Recently Passed Cybersecurity Legislation in Ohio

Ohio recently passed the cybersecurity legislation that is modeled after the NAIC Insurance Data Security Model Law.  Senate Bill 273 became effective on March 20, 2019, making Ohio the second state (after South Carolina) to adopt the Model Law.

Daniel A. Cotter, Esq. - Dickinson Wright PLLC, (312) 423-8170 ,

Category(s): Oklahoma - 03/29/2019

Oklahoma Commissioner Glen Mulready Proposed Rules for Rulemaking Authority

Oklahoma Commissioner Glen Mulready has published numerous proposed rules for Rulemaking Authority by the Oklahoma Insurance Department.  Public comments due by March 22 and a hearing will be held March 26.

Angela Ables, Esq. - KERR, IRVINE, RHODES & ABLES, P.C., (405) 272-9221 ,

Category(s): Texas - 03/29/2019

Commissioner Kreidler’s Priority for the 2019 Legislative Session

Commissioner Kreidler’s priority for the 2019 legislative session is to protect consumers from charges for out-of-network health care services by passing a comprehensive Surprise Billing law (HB 1065 and SB 5031).  The proposed bill passed out of the house easily but has not yet passed in the senate where a similar bill stalled in 2018 after passing through the house.  In the proposed legislation, an exception to the balance-billing prohibition applies if an enrollee knowingly chooses an out-of-network provider/doctor over in-network at least 72 hours before treatment at an in-network facility. The bill also includes some transparency provisions, e.g. a requirement that providers list the carriers with which they contract online.  There is much less opposition to this legislation by providers and insurers this year than in prior years.

Julie M. Pomerantz, Esq. - MITCHELL, WILLIAMS, SELIG, GATES & WOODYARD, P.L.L.C, (512) 480-5100 ,

Category(s): Texas - 03/29/2019

Jim Beck Issued Directive 19-EX-2 for Private Passenger Auto and Homeowner Insurers

The new insurance commissioner, Commissioner Jim Beck, issued Directive 19-EX-2 for Private Passenger Auto and Homeowner Insurers, requiring them to enter their rates into the Department’s rate comparison portal once a rate filing is finalized.  There will be a certification process implemented in SERFF to ensure companies have complied that will require an attestation that the company’s rates have been entered into the Department’s portal.  Any company that does not comply will be subject to administrative penalty.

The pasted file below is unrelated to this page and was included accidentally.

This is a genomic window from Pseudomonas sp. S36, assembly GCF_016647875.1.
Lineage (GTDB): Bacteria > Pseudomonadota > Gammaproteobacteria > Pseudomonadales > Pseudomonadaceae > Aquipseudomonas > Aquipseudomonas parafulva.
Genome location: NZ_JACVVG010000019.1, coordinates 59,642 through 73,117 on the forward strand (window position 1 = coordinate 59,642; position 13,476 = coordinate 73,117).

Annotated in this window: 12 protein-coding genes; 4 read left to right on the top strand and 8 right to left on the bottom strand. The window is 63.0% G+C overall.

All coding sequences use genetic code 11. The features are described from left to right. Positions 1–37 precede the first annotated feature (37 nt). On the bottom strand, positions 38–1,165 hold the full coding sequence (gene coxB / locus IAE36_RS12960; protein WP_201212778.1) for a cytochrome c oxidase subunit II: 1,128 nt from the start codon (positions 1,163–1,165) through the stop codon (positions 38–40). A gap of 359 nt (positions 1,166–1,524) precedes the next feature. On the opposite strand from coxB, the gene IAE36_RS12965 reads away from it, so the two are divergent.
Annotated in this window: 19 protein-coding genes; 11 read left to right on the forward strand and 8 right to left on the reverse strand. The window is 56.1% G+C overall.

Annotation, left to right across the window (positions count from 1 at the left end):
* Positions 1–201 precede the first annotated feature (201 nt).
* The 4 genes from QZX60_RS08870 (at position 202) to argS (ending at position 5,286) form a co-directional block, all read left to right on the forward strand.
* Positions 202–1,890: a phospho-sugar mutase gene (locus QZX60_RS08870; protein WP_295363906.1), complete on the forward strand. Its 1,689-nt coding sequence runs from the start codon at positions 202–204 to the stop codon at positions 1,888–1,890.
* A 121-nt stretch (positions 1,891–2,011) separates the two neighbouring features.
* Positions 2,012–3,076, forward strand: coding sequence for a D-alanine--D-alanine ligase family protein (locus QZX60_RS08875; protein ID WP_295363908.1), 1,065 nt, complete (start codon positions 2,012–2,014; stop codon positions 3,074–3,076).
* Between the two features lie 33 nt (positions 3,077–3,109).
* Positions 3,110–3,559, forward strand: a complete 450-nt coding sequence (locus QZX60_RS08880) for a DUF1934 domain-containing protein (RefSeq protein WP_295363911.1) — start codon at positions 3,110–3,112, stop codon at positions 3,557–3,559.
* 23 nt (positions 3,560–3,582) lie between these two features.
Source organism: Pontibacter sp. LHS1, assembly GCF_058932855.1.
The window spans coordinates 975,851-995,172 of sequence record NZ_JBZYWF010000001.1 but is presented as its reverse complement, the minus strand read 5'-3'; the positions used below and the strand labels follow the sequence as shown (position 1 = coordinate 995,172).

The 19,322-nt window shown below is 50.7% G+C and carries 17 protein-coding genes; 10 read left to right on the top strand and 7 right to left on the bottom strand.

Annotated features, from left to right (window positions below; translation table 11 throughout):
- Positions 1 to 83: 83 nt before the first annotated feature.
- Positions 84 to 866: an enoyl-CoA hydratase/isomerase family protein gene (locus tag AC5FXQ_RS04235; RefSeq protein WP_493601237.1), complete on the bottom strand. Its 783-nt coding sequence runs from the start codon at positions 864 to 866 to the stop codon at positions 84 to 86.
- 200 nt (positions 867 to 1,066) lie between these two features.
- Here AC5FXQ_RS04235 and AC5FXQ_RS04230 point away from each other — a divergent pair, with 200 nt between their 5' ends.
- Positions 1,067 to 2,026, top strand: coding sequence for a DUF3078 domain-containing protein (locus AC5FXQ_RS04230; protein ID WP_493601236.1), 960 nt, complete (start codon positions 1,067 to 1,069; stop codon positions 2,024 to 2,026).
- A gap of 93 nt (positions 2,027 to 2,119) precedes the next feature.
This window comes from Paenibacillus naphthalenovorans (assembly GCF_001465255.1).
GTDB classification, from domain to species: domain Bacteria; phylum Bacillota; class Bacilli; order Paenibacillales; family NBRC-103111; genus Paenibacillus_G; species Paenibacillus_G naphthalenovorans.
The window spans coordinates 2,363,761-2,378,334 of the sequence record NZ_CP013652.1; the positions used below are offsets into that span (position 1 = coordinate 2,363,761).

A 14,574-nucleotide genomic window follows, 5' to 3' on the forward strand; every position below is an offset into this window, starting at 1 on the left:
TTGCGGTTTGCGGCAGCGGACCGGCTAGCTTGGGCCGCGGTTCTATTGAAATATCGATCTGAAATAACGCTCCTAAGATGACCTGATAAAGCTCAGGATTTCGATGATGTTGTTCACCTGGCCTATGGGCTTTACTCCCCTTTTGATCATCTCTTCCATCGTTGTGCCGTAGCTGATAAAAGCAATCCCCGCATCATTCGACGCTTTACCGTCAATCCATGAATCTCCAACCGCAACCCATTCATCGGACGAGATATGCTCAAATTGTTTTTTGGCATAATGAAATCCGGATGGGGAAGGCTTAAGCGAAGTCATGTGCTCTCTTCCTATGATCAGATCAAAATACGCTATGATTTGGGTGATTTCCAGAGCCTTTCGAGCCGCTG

Julie M. Pomerantz, Esq. - MITCHELL, WILLIAMS, SELIG, GATES & WOODYARD, P.L.L.C, (512) 480-5100 ,

Category(s): Texas - 03/29/2019

Texas Legislature Considering the Proposed House Bill 3306

The Texas Legislature is considering the proposed House Bill 3306 which will create a new Chapter 831 of the Texas Insurance Code, titled “Corporate Governance Annual Disclosure, and provide for the Texas equivalent of the NAIC Corporate Governance Annual Disclosures Model Act.  This law is intended to provide the Commissioner with a summary of an insurer’s or insurance group’s corporate governance structure, policies and practices to permit the Commissioner to gain and maintain an understanding of the insurer’s corporate governance framework.  This Model Act will become an accreditation requirement on January 1, 2020; the Texas Legislation, if it passes, is intended to take effect on September 1, 2019 and the first required filing would be on or after June 1, 2020.

Julie M. Pomerantz, Esq. - MITCHELL, WILLIAMS, SELIG, GATES & WOODYARD, P.L.L.C, (512) 480-5100 ,